There’s a lot more to drum grooves than you may realise. Bruce Aisher investigates the psychoacoustics of rhythm programming.

When programmable drum machines became a commercial reality in the early 1980s, two opposing arguments became popular. The first suggested that these early digital drum machines (such as the Linn LM-1 and Oberheim DMX) sounded nothing like a real drummer – in other words, they sounded like machines. The second argument claimed that drum machines would put human drummers out of work.

The reality is that drummers are still very much around, and that the metronomic timekeeping of drum machines and their DAW-based counterparts helped foster whole new genres of music. The convergence continues with tools to make human recordings sound tighter and techniques to make machine-based rhythms less metronomic.

Clearly, a quick and useful way to turn a drum beat into a groove is to apply swing in order to push and pull the placement of drums in a bar. We examined the effects of DAW and drum machine swing in a previous Attack article. Varying swing for different rhythm elements enhances the usefulness of this approach.

Here we can compare a simple beat with straight timing:

1a

And the same beat with moderate swing applied:

1b

 

Swing is predominantly about timing, but in this article we’re going to look at how an understanding of certain psychoacoustic principles can affect our perception of the groove and timing of the beat. In other words, how changes in the level, length, tonality and pitch of parts of a rhythm alter the feel.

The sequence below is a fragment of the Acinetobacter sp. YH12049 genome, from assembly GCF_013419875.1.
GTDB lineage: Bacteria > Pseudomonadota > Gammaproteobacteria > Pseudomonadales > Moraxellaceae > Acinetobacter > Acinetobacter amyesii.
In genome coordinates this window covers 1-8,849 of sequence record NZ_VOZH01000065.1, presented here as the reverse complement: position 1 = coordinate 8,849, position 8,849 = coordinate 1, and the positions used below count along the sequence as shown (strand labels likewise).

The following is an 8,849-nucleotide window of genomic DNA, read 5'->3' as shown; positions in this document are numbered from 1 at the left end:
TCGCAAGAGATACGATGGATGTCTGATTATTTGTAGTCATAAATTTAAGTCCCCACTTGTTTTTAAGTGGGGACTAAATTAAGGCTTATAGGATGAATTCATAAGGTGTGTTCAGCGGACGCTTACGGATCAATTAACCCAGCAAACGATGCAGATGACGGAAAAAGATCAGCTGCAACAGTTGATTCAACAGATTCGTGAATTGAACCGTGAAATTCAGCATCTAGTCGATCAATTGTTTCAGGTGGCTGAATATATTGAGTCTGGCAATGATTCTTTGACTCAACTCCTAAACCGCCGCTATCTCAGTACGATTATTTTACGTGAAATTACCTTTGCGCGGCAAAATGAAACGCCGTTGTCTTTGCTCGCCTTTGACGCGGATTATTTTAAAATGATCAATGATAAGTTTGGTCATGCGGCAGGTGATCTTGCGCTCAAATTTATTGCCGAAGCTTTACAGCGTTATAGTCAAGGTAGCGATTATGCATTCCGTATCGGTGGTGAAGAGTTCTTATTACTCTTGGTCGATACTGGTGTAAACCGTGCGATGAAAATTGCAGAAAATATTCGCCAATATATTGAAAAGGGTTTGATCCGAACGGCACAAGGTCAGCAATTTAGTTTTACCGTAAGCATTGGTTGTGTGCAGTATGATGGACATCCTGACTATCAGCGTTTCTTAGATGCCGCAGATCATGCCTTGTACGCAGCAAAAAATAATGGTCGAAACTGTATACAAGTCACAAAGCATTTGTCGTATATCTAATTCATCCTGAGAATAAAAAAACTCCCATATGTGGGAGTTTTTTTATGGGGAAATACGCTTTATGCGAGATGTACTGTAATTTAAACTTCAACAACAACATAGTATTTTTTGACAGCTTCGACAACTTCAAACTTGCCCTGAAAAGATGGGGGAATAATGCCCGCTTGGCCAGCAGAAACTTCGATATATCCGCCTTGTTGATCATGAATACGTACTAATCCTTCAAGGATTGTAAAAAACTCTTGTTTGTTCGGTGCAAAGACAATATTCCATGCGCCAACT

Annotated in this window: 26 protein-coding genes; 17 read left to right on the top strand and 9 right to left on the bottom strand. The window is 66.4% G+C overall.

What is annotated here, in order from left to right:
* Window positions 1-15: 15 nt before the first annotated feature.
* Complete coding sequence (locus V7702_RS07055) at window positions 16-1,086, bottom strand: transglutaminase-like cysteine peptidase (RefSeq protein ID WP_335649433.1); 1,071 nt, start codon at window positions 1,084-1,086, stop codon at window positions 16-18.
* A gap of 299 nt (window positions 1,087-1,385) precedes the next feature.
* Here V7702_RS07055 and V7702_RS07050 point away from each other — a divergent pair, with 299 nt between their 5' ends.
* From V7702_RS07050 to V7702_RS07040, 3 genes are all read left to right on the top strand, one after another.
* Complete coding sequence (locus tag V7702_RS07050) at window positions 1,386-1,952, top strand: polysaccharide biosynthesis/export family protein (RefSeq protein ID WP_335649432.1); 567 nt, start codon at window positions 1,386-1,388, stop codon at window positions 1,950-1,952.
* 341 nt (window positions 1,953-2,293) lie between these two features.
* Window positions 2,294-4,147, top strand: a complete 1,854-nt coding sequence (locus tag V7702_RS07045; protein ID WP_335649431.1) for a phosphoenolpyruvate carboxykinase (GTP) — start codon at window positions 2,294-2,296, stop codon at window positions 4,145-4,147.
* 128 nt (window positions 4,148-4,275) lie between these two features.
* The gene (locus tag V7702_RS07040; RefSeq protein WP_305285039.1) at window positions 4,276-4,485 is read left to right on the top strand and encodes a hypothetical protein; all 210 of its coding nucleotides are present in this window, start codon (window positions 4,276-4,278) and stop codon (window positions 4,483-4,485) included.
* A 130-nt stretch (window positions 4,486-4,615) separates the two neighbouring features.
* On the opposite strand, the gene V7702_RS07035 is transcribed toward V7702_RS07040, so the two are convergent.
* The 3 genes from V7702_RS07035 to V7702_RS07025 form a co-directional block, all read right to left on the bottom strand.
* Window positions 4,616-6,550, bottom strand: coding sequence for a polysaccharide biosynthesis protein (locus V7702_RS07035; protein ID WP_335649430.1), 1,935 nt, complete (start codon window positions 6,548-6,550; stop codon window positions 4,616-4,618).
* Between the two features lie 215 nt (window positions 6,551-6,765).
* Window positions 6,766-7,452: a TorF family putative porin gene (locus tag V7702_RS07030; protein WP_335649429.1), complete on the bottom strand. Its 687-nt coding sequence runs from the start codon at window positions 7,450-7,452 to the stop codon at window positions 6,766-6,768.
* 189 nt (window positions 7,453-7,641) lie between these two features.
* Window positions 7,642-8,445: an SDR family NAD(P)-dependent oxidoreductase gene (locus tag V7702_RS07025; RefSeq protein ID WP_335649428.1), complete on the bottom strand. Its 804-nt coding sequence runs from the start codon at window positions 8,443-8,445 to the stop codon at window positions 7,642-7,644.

Randomisation

Some basic algorithms for creating a more ‘human’ programmed beat rely on randomising the velocity and timing of individual hits. To hear the effects, let’s start with totally rigid velocity and timing:

2a

If we randomise the velocity, we get this kind of effect:

2b

Randomising the timing instead of the velocity gives us this kind of effect:

2c

Randomising both the velocity and timing gives us this kind of effect:

2d

 

This is fine as far as it goes, but in many cases it simply sounds untidy. However, it’s easy to forget that technology itself often far from perfect. Jitter (an irregularity in clocking) is inherent in MIDI, which is only capable of transmitting one note at a time. This means that no drum sounds triggered over the MIDI protocol will ever play simultaneously. Faster interfacing such as USB may also have issues is this department. Research published by the AES as far back as 1994 showed that even the internal clocks on hardware drum machines were wildly variable as far as accuracy was concerned. We’ll revisit this shortly.

15th May, 2015

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